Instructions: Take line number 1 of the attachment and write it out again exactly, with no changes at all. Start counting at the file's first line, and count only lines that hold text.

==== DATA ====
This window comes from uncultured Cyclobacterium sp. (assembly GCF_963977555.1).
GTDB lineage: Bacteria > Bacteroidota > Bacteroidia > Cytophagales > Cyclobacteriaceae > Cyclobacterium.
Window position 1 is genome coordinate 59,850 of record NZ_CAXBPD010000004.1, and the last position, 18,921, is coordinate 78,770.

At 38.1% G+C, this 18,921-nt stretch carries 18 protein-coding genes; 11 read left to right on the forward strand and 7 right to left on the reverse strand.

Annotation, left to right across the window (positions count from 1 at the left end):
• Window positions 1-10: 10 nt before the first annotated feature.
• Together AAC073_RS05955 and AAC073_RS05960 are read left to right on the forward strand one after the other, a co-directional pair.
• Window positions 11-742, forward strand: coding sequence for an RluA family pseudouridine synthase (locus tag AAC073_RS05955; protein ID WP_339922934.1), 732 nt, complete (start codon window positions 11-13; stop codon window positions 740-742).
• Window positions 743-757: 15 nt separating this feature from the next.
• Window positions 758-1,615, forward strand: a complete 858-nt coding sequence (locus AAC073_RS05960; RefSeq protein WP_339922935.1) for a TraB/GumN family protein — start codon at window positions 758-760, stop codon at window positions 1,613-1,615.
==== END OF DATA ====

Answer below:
This window comes from uncultured Cyclobacterium sp. (assembly GCF_963977555.1).